Westinghouse has presented us with a number of reasons why we should affirm the district court's entry of summary judgment on its behalf on statute of limitations grounds. See EEOC v. Westinghouse, 651 F. Supp. 1172 (D.N.J. 1987). Westinghouse argues that, under either a two or three year statute of limitations, the New Jersey action must be barred.6 In addition, in its supplemental brief, Westinghouse has argued that, pursuant to the doctrine of collateral estoppel, and by reason of the concessions made by EEOC, the disposition of the Pennsylvania case in Westinghouse's favor binds us to dispose of the New Jersey case in the same manner. We, of course, can affirm the district court on any ground. PAAC v. Rizzo, 502 F.2d 306, 308 n. 1 (3d Cir. 1974), cert. denied, 419 U.S. 1108, 95 S. Ct. 780, 42 L. Ed. 2d 804 (1975). We affirm, therefore, having concluded that those provisions of Westinghouse's severance pay plan which EEOC has challenged did not violate the ADEA.
As we have earlier noted, the complaint filed by EEOC in the Pennsylvania proceeding differed significantly from the complaint on which EEOC relied in the New Jersey case. EEOC's Pennsylvania complaint not only charged a denial of severance pay, but it also charged, among other things, that Westinghouse had denied recall to work to laid-off, retirement-eligible employees. The New Jersey complaint charged only that, because severance pay was denied to retirement-eligible employees, Westinghouse had violated the ADEA. The difference between the two complaints can best be appreciated by a comparison of their relevant texts.
The Pennsylvania Second Amended Complaint, i.e., the complaint on which the parties went to trial, read in relevant part:
7. Since at least 1980, and continuously up until the present time, Defendant at all of its facilities nationwide has willfully maintained unlawful employment policies and practices in violation of Section 4(a) of the ADEA, 29 U.S.C. Section 623(a), including, but not limited to the following: (1) denying layoff income benefits (LIB) to employees laid off prior to July, 1982 who were eligible for any type of retirement; (2) after July, 1982, giving laid off employees the option of selecting either LIB or retirement, but not both; (3) forcing laid off employees to retire prior to age 70 because LIB was not available; (4) denying early retirement to laid off employees who chose LIB; (5) denying recall to work to employees who were laid off and forced to retire; and (6) giving lower retirement benefits to laid off employees who were not eligible for retirement because of age at the time of their layoff, but who later became qualified for retirement benefits.
8. The effect of the policies and practices complained of in paragraph 7 above has been to unlawfully deny to its employees back pay, LIB, fringe benefits, seniority rights, recall rights and otherwise adversely affect their terms, conditions, privileges of employment, or status as employees, because of such employees' ages.
(PA App. at 39-40).
The amended complaint in the New Jersey proceeding states, in relevant part:
7. Since before April 1, 1977, Defendant has willfully violated and is now willfully violating the provisions of Section 4(a) of the ADEA, 29 U.S.C. § 623(a), by its failure to provide severance pay to terminated employees age 55 and older who have had ten years service with the Defendant and who are eligible for retirement benefits.
(NJ App. at 61). As can be seen, the New Jersey complaint makes no mention of any recall or transfer rights, nor does it charge any violation other than the failure to provide severance pay.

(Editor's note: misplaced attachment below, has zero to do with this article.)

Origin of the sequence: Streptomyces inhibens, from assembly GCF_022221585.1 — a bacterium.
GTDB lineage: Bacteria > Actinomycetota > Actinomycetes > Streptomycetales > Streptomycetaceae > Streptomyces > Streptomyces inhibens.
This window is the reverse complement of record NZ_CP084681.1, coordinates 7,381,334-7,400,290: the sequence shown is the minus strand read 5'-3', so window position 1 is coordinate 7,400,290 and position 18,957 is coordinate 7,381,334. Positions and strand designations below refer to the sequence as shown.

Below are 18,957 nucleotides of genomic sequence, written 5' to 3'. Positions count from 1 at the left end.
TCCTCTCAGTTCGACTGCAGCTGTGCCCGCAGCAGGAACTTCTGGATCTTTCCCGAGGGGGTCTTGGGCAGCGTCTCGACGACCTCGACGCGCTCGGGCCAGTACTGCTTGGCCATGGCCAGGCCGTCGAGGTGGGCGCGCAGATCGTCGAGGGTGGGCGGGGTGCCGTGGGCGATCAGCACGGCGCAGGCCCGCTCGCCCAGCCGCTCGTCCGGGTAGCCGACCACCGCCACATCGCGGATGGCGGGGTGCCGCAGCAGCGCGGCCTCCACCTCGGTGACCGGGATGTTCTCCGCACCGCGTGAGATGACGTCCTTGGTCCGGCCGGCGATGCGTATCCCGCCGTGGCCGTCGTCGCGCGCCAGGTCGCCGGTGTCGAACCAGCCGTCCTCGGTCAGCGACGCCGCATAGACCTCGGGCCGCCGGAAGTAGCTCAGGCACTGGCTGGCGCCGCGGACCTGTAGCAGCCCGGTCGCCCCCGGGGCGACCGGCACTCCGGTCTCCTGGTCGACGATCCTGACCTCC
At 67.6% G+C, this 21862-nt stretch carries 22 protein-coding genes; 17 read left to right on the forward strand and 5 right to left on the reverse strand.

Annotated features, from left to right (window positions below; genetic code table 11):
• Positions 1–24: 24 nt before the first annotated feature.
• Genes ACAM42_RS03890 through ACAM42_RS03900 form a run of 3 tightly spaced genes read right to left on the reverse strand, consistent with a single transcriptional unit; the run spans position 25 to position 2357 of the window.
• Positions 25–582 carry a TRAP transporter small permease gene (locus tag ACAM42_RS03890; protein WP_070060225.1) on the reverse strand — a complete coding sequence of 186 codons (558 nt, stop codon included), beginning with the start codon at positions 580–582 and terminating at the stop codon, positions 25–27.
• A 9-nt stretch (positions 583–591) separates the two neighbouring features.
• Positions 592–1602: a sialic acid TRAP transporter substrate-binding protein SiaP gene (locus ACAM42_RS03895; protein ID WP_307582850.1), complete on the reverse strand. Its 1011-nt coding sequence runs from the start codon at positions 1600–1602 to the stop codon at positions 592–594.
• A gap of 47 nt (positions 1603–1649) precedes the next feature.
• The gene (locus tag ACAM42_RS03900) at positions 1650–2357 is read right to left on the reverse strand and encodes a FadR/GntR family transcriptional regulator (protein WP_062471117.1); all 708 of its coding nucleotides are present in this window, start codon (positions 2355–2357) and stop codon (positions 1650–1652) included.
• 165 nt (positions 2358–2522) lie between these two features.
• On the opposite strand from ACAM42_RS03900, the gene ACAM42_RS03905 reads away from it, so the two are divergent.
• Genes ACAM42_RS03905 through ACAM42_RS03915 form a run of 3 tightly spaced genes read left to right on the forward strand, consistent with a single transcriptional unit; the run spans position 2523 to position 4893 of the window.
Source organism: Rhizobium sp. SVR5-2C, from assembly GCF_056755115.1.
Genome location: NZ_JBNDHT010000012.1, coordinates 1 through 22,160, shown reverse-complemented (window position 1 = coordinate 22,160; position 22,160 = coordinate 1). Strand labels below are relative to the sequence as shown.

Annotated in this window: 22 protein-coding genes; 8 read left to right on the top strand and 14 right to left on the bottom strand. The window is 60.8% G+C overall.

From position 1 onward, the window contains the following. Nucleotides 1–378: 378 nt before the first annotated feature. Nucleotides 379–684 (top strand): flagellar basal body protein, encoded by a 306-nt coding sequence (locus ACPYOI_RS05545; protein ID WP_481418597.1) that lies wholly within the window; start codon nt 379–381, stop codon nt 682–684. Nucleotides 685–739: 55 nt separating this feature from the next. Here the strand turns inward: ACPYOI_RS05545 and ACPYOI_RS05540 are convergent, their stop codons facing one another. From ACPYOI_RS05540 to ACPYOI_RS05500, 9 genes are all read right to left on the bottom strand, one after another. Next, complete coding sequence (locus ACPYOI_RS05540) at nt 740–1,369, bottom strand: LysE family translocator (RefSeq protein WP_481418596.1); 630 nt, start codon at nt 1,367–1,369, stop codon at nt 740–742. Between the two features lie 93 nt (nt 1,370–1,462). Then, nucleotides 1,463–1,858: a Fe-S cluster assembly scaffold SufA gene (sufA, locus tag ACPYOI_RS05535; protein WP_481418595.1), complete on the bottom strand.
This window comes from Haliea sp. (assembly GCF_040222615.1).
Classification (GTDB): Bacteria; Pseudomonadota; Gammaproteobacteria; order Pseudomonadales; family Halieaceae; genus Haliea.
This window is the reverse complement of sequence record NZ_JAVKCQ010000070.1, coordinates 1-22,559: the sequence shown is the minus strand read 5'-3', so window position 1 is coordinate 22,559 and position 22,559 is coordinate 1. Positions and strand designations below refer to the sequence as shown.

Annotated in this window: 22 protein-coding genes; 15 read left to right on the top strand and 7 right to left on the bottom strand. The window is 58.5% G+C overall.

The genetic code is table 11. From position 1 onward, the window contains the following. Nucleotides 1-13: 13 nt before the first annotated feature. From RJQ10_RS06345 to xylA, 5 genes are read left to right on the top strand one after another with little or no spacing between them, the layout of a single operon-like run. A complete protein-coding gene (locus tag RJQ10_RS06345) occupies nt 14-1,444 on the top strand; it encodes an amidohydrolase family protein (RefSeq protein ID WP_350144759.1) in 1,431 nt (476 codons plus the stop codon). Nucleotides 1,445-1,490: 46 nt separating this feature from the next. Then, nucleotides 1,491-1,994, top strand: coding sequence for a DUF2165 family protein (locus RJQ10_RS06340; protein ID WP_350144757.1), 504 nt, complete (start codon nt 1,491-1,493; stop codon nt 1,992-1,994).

It is significant to us that at no time did EEOC seek to amend the New Jersey complaint in order to charge violations based on nonfringe benefits, i.e., recall and transfer rights. EEOC did seek to amend its complaint in order to add some sixty-four plaintiffs. The court granted that motion, but in amending its complaint, EEOC did not seek to add any charges against Westinghouse concerning Westinghouse's recall and transfer rights. Subsequently, EEOC again sought to amend its New Jersey complaint, but its effort in this regard was not to add charges of discrimination respecting nonfringe benefits, but was, rather, to have its complaint be given nationwide effect. This amendment was denied.
Westinghouse calls our attention to the argument made by EEOC at the time it sought to amend its complaint "to expand this action to nationwide scope." (NJ App. 69). EEOC's counsel represented:
[Counsel for Westinghouse] indicates that if the amendment is granted that we will not be content to limit this matter to the one allegation that is alleged, but we will seek to expand it to include 13 other allegations. That's incorrect. We do not intend to do that. We believe that we are barred from bringing in other allegations.
(NJ App. 134) (emphasis added). In seeking to emphasize the need for additional evidence to prove a willful violation of the Act by Westinghouse, EEOC itself acknowledged that the New Jersey action did not charge a denial of reemployment opportunities to Westinghouse's Belleville employees. Its supplemental brief to this court disclaimed the fact that issues concerning recall and transfer rights were a part of its discrimination case.
Even though this action does not embrace an allegation that Westinghouse violated the Act by denying reemployment opportunity to those Belleville employees who were eligible for retirement when laid off, and thus Plaintiff is not entitled to a remedy for this violation, nonetheless the evidence establishing this violation is highly probative on the issue of whether Westinghouse engaged in a willful violation of the Act when it denied layoff benefits to its retirement eligible employees. Both violations--the denial of layoff benefits and forced retirement due to denial of reemployment--were combined in a deliberate scheme to rid the workforce of the older employees. Westinghouse's systematic pursuit of this scheme reflects a willful violation of the Act.